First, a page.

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Garanca in Göttweig: Rich's voices speak of hope and confidence

Garanca in Göttweig: Rich’s voices speak of hope and confidence

And so the sympathetic star from Riga was able to move in a big way while Santoza was begging her to Toredo for his love. Arsen Soghomonyan was invited this year, with whom she sang the duet “No, No, Turiddu” from Pietro Mascani’s “Cavalleria Rusticana”. The Armenian was impressed with a wonderful, soft and beautiful moment, especially with the song “Mamma, quel vino è generoso” from this particular opera, but also with the catchy tune “Parliami d” amore, Mari by César Piccio.


Elena Garanca also showed her charmingly romantic side in “Belle nuit, o nuit d” amour”, the barcarol from “Hoffmanns Erzählungen” by Jacques Offenbach, which she and Celia Kostia invited, Riga’s favorite audience. For George Gregorio from her Romanian homeland and with lots of drama in Giuseppe Verdi’s “Aida”: “Ritorna vincitor!”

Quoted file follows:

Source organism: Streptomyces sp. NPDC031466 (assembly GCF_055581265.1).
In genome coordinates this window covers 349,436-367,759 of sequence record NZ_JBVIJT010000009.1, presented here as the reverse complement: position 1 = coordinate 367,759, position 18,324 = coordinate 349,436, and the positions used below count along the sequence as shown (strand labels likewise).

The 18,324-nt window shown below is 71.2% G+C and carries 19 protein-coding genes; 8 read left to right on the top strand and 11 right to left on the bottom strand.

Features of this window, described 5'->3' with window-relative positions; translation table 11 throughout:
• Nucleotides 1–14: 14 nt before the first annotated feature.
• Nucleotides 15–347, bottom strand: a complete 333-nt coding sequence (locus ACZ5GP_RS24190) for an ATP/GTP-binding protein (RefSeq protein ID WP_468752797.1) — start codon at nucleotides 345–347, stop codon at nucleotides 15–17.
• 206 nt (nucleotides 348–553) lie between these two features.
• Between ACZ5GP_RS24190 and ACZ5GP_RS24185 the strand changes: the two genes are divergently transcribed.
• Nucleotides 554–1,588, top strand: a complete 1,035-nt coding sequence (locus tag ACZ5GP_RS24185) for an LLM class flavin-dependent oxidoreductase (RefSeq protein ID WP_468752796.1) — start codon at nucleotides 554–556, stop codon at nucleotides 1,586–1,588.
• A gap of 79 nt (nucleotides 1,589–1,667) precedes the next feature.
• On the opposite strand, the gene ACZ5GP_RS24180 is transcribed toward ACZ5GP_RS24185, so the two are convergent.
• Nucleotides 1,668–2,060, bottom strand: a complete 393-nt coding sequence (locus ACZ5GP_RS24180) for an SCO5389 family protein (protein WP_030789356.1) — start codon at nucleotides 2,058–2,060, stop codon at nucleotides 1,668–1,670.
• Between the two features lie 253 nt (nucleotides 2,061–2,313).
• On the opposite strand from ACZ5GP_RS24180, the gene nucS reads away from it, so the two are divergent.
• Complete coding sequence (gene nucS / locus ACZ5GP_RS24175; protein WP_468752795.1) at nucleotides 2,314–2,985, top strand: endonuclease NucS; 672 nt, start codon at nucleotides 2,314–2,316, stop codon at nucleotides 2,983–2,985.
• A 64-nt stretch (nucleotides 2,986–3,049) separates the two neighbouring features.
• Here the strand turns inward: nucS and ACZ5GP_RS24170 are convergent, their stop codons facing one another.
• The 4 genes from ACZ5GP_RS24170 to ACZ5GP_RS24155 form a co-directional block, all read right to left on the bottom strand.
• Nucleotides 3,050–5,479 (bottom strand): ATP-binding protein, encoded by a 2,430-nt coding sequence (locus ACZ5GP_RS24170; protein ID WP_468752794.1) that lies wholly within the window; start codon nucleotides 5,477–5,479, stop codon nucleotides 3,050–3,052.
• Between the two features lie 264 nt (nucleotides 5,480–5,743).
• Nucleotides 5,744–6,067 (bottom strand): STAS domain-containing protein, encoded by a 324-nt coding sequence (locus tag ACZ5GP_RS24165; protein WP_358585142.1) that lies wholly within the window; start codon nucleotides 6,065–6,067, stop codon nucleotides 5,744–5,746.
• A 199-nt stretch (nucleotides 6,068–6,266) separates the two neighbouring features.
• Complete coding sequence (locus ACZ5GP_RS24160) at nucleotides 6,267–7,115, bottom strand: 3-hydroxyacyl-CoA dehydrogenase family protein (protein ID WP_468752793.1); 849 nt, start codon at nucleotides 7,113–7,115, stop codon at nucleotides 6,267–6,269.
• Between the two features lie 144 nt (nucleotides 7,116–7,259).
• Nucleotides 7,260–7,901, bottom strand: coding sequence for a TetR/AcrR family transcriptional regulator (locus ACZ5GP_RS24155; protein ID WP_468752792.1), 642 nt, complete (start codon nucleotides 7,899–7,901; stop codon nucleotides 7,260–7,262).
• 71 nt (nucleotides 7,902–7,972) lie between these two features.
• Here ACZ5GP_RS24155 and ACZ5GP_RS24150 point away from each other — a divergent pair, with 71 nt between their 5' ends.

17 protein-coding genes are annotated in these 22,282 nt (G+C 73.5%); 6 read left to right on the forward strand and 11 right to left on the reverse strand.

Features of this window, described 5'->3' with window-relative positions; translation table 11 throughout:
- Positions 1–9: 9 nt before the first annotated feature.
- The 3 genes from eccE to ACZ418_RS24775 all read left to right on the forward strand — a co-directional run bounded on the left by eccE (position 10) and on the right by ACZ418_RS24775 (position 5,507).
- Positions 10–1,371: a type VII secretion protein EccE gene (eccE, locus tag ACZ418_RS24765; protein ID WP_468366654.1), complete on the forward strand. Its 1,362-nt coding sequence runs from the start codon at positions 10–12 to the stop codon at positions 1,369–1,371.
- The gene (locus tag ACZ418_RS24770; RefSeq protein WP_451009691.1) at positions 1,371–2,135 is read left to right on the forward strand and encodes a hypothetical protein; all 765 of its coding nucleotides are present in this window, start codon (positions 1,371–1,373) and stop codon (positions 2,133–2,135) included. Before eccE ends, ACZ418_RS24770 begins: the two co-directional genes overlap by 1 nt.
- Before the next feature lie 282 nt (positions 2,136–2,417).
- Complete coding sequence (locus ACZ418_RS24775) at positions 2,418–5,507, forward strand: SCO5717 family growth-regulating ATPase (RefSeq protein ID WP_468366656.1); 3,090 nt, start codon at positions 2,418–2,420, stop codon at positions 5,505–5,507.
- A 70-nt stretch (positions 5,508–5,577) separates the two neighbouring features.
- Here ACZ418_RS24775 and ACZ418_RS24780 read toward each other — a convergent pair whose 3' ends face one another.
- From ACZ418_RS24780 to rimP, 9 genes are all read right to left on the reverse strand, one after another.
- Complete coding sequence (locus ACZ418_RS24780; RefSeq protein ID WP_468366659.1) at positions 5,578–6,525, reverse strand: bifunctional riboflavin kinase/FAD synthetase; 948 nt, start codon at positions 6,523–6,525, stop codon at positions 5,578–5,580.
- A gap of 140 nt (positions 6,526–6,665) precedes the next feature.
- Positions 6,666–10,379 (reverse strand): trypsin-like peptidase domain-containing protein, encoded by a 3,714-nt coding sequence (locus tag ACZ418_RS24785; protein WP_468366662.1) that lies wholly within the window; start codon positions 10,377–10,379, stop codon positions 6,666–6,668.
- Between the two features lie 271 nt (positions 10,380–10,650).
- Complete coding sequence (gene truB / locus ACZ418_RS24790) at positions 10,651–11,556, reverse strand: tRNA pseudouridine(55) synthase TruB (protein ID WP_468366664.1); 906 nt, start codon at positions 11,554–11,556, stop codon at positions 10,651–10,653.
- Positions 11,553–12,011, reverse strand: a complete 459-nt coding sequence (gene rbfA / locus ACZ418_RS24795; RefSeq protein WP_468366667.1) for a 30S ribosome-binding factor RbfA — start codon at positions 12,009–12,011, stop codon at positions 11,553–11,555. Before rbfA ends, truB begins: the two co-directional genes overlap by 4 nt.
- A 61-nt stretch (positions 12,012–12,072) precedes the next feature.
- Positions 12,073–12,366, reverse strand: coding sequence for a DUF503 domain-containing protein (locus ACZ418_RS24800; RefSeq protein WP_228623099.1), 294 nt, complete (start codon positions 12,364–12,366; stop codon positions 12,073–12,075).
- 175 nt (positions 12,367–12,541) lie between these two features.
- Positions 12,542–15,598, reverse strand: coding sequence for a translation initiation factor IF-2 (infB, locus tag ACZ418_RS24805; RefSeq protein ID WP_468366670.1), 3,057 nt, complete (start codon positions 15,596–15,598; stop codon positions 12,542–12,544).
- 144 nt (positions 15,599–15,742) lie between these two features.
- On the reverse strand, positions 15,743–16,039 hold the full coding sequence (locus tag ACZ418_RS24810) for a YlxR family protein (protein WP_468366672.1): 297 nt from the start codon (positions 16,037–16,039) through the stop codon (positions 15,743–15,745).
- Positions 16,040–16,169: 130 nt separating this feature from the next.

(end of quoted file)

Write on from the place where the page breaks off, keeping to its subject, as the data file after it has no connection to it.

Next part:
The only 23-year-old, with Styrian roots, this year’s winner of Garanca’s “ZukunftsStimmen” started with “I Got Plenty o’ Nuttin” by George Gershwin, got people to sit up and take notice.

Karel Marc Chichon, Garanca’s husband, on the stage of the well-prepared symphony orchestra at the Vienna Volkoper accompanied the Volkswagen with dedication. Under the slogan “Hope and Trust” he put together a diversified program.


Before and after the orchestra recorded by the most prominent orchestra: The famous “Can-Can” from Offenbach’s “Orpheus in the Underworld” sounded vibrant, like the tango “A fuego lento” by Horatio Salgan and Tchaikovsky’s “Swan Lake” waltz as some musicians excelled as soloists.

Finally, nearly 3,500 fans, one of whom was allowed to tap the full space again, including many celebrities from politics, business and media, to finish in a variety of hit songs (including “Granada”) sung by the three together and edited by Sishon Delage. . Atmospheric evenings concluded with Franz Lehar’s “Lips are silent..” “Lustiger Witwe”, “Non ti scordar di me” by Ernesto de Cortes and the obligatory “Ave Maria” in William Gomez’s edition.

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It was once again managed by Barbara Ritt in a charming and competent manner against the splendid backdrop of a magnificent Benedictine abbey, lit up in various colours.